Deep geological repository (DGR) is one of the internationally accepted options to dispose radioactive wastes. Bentonite formations from Almeria, Spain, were selected as reference material for artificial barriers for the future Spanish repository. However, the safety of this long-term disposal could be compromised not only by physicochemical factors but also by microbial processes. The highly radioactive waste must be safely stored at least for 100,000 years for the radioactivity to decrease to similar levels to those of natural uranium. To simulate a scenario where the mobilization of radionuclides from the repository to the host formations may occur, long-term microcosms were studied. After being exposed to uranyl nitrate for 5 months, the response of the bentonite microbial community to the addition of this radionuclide was evaluated. High throughput 16S rRNA gene sequencing revealed that the structure of the microbial community after the uranyl nitrate treatment differs to that of the control microcosms. The microbial diversity was dominated by Firmicutes and Proteobacteria. Moreover, after the uranyl nitrate treatment OTUs annotated as Paracoccus and Bacillus were highly enriched. The mineralogy of bentonites was not affected by the uranyl nitrate treatment as was demonstrated by X-ray diffraction analysis. In addition, the study of uranium-bacteria interaction revealed the ability of isolates to biomineralize uranium as uranium phosphate mineral phases. Thus, the changes induced by the release of uranium in the microbial population may also affect the mobility of this radionuclide, making it less mobile and therefore less harmful for this environment.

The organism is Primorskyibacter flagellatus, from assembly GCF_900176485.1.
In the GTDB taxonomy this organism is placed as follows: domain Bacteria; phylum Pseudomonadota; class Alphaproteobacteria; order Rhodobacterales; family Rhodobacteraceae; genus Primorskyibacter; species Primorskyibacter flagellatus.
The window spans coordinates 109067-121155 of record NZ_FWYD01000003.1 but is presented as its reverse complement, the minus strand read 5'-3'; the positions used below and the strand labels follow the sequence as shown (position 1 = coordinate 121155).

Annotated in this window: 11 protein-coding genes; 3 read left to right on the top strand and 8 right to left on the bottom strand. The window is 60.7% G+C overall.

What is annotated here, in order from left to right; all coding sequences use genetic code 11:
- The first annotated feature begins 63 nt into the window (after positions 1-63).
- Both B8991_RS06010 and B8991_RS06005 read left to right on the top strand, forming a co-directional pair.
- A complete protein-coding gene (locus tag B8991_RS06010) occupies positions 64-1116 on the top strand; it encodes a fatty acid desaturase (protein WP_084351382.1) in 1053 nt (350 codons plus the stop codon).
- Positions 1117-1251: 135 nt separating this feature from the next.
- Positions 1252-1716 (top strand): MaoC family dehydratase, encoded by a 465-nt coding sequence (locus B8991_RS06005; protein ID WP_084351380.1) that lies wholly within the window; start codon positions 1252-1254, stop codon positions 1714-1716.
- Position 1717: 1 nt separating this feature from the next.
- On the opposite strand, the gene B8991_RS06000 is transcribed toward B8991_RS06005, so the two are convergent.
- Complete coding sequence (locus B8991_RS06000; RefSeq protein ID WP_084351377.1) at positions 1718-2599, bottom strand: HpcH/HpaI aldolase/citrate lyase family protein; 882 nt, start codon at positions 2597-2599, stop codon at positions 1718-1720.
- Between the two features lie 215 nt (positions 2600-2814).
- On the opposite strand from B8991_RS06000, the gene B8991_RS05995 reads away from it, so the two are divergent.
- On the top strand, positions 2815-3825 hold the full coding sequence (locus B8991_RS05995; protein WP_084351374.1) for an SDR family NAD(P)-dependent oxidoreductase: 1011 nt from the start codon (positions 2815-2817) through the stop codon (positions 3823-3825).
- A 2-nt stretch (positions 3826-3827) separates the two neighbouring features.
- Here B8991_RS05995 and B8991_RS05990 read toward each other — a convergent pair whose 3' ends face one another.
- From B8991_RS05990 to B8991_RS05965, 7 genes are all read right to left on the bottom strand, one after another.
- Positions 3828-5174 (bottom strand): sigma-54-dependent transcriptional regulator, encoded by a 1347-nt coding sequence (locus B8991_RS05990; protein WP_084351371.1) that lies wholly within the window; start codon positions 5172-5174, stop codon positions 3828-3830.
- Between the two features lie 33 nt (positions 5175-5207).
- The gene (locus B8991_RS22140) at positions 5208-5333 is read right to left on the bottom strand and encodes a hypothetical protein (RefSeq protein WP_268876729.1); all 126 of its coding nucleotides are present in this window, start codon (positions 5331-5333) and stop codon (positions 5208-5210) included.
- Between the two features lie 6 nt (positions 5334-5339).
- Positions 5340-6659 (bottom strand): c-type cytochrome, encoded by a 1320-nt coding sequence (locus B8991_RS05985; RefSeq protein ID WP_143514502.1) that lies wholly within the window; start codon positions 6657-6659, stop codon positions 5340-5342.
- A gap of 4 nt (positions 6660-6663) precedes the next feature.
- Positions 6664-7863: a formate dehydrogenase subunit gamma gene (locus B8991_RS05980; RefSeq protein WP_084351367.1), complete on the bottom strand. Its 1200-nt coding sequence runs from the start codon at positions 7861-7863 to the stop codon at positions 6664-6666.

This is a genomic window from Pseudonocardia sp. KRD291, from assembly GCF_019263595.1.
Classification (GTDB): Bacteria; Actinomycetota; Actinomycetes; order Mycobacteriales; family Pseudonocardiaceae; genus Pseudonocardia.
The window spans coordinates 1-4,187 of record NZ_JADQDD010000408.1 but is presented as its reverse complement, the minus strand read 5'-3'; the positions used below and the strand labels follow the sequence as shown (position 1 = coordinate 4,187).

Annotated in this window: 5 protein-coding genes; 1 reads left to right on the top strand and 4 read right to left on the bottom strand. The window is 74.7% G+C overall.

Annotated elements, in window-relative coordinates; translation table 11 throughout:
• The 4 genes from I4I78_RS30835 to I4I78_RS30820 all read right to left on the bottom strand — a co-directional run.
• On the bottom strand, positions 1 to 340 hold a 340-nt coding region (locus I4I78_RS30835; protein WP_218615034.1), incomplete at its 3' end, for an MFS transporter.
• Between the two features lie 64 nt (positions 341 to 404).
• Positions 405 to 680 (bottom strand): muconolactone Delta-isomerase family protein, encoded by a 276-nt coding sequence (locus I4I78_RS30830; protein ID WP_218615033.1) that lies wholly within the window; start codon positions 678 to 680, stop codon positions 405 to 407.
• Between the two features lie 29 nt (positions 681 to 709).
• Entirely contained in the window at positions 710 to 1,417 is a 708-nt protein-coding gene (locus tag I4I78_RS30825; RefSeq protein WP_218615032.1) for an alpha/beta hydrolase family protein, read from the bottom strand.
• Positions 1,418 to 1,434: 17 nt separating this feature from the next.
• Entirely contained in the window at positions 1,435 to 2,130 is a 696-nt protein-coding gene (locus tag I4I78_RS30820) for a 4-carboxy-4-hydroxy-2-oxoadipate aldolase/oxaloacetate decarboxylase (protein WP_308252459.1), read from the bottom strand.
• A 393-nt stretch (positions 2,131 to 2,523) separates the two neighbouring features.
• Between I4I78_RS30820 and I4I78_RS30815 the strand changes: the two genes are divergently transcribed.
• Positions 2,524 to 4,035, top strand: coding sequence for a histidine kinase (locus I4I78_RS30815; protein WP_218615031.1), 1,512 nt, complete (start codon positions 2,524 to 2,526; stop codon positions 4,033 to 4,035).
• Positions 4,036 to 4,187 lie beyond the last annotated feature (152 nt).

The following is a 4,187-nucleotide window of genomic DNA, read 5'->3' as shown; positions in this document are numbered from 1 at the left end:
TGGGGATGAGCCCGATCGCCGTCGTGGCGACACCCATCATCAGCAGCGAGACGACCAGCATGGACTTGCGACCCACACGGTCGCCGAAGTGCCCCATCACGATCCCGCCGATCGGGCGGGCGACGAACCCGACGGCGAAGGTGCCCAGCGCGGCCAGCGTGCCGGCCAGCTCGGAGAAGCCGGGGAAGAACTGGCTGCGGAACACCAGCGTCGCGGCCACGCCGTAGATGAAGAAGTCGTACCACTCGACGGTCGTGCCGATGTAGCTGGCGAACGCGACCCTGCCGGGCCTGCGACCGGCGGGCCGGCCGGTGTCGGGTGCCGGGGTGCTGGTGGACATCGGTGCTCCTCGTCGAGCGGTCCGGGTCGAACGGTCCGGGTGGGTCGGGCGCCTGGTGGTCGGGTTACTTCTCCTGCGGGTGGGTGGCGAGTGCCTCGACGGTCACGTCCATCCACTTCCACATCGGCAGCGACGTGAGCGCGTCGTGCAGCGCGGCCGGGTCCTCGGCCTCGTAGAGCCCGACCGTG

Place, publisher, year, edition, pages
Elsevier, 2018
Keywords
Bentonite, Microcosms, Microbial diversity, Uranium, Biomineralization
National Category
Microbiology
Research subject
Ecology, Microbiology
Identifiers
urn:nbn:se:lnu:diva-76863 (URN)10.1016/j.clay.2017.12.034 (DOI)000433652900024 ()
Conference
16th International Clay Conference (ICC), JUL 17-21, 2017, Granada, SPAIN
Available from: 2018-07-17 Created: 2018-07-17 Last updated: 2019-02-27Bibliographically approved
Broman, E., Abbtesaim, J., Wu, X., Christel, S., Ni, G., Lopez-Fernandez, M., . . . Dopson, M. (2017). Low temperature, autotrophic microbial denitrification using thiosulfate or thiocyanate as electron donor. Biodegradation, 28(4), 287-301
Open this publication in new window or tab >>Low temperature, autotrophic microbial denitrification using thiosulfate or thiocyanate as electron donor
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2017 (English)In: Biodegradation, ISSN 0923-9820, E-ISSN 1572-9729, Vol. 28, no 4, p. 287-301Article in journal (Refereed) Published
Abstract [en]